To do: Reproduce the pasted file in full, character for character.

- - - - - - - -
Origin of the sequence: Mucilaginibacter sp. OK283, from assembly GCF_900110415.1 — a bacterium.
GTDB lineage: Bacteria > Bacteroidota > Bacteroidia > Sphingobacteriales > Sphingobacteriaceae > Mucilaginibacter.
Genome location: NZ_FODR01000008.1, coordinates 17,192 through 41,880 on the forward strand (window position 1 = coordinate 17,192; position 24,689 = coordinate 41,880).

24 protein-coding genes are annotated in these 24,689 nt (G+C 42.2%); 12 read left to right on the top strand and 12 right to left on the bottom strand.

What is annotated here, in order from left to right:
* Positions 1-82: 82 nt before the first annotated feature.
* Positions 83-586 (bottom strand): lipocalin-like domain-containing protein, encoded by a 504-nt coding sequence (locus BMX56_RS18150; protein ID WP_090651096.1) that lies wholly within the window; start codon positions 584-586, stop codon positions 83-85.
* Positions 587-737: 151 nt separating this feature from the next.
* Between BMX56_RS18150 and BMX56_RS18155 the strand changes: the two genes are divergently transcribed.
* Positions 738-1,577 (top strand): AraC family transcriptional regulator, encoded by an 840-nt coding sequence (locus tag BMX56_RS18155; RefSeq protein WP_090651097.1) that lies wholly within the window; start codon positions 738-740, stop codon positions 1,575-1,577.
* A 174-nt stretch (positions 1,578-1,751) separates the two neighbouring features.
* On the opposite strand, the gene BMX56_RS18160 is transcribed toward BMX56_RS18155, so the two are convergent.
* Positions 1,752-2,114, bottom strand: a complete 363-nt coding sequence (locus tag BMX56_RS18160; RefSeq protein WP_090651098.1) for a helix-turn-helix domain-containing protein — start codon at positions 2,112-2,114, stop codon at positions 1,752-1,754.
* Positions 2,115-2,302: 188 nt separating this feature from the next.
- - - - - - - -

Origin of the sequence: Mucilaginibacter sp. OK283, from assembly GCF_900110415.1 — a bacterium.
GTDB lineage: Bacteria > Bacteroidota > Bacteroidia > Sphingobacteriales > Sphingobacteriaceae > Mucilaginibacter.
Genome location: NZ_FODR01000008.1, coordinates 17,192 through 41,880 on the forward strand (window position 1 = coordinate 17,192; position 24,689 = coordinate 41,880).

24 protein-coding genes are annotated in these 24,689 nt (G+C 42.2%); 12 read left to right on the top strand and 12 right to left on the bottom strand.

What is annotated here, in order from left to right:
* Positions 1-82: 82 nt before the first annotated feature.
* Positions 83-586 (bottom strand): lipocalin-like domain-containing protein, encoded by a 504-nt coding sequence (locus BMX56_RS18150; protein ID WP_090651096.1) that lies wholly within the window; start codon positions 584-586, stop codon positions 83-85.
* Positions 587-737: 151 nt separating this feature from the next.
* Between BMX56_RS18150 and BMX56_RS18155 the strand changes: the two genes are divergently transcribed.
* Positions 738-1,577 (top strand): AraC family transcriptional regulator, encoded by an 840-nt coding sequence (locus tag BMX56_RS18155; RefSeq protein WP_090651097.1) that lies wholly within the window; start codon positions 738-740, stop codon positions 1,575-1,577.
* A 174-nt stretch (positions 1,578-1,751) separates the two neighbouring features.
* On the opposite strand, the gene BMX56_RS18160 is transcribed toward BMX56_RS18155, so the two are convergent.
* Positions 1,752-2,114, bottom strand: a complete 363-nt coding sequence (locus tag BMX56_RS18160; RefSeq protein WP_090651098.1) for a helix-turn-helix domain-containing protein — start codon at positions 2,112-2,114, stop codon at positions 1,752-1,754.
* Positions 2,115-2,302: 188 nt separating this feature from the next.